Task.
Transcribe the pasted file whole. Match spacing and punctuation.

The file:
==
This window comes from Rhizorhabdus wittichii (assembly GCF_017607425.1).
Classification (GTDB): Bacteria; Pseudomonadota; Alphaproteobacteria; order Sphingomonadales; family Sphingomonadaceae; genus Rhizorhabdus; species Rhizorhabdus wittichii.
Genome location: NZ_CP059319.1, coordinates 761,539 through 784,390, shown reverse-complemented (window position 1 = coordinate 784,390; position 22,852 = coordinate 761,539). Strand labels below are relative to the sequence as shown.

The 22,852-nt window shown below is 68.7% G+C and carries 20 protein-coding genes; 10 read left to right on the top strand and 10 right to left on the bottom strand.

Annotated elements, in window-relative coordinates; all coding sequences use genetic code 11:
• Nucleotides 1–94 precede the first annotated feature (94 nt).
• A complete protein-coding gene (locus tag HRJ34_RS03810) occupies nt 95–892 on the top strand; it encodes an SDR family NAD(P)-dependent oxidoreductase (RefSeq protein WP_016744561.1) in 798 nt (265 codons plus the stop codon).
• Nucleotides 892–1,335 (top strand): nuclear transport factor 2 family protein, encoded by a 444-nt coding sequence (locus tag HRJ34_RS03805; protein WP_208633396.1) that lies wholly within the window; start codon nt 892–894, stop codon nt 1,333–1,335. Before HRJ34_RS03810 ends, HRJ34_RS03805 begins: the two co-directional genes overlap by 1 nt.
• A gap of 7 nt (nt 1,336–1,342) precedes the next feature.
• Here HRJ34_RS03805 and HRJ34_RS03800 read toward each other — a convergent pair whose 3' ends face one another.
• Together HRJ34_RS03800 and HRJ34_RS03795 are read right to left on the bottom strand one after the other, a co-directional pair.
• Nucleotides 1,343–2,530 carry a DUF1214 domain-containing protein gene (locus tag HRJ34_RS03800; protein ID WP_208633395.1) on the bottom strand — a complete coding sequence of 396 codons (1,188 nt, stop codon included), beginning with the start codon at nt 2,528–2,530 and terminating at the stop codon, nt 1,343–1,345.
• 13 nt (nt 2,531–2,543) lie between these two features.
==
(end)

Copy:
This window comes from Rhizorhabdus wittichii (assembly GCF_017607425.1).
Classification (GTDB): Bacteria; Pseudomonadota; Alphaproteobacteria; order Sphingomonadales; family Sphingomonadaceae; genus Rhizorhabdus; species Rhizorhabdus wittichii.
Genome location: NZ_CP059319.1, coordinates 761,539 through 784,390, shown reverse-complemented (window position 1 = coordinate 784,390; position 22,852 = coordinate 761,539). Strand labels below are relative to the sequence as shown.

The 22,852-nt window shown below is 68.7% G+C and carries 20 protein-coding genes; 10 read left to right on the top strand and 10 right to left on the bottom strand.

Annotated elements, in window-relative coordinates; all coding sequences use genetic code 11:
• Nucleotides 1–94 precede the first annotated feature (94 nt).
• A complete protein-coding gene (locus tag HRJ34_RS03810) occupies nt 95–892 on the top strand; it encodes an SDR family NAD(P)-dependent oxidoreductase (RefSeq protein WP_016744561.1) in 798 nt (265 codons plus the stop codon).
• Nucleotides 892–1,335 (top strand): nuclear transport factor 2 family protein, encoded by a 444-nt coding sequence (locus tag HRJ34_RS03805; protein WP_208633396.1) that lies wholly within the window; start codon nt 892–894, stop codon nt 1,333–1,335. Before HRJ34_RS03810 ends, HRJ34_RS03805 begins: the two co-directional genes overlap by 1 nt.
• A gap of 7 nt (nt 1,336–1,342) precedes the next feature.
• Here HRJ34_RS03805 and HRJ34_RS03800 read toward each other — a convergent pair whose 3' ends face one another.
• Together HRJ34_RS03800 and HRJ34_RS03795 are read right to left on the bottom strand one after the other, a co-directional pair.
• Nucleotides 1,343–2,530 carry a DUF1214 domain-containing protein gene (locus tag HRJ34_RS03800; protein ID WP_208633395.1) on the bottom strand — a complete coding sequence of 396 codons (1,188 nt, stop codon included), beginning with the start codon at nt 2,528–2,530 and terminating at the stop codon, nt 1,343–1,345.
• 13 nt (nt 2,531–2,543) lie between these two features.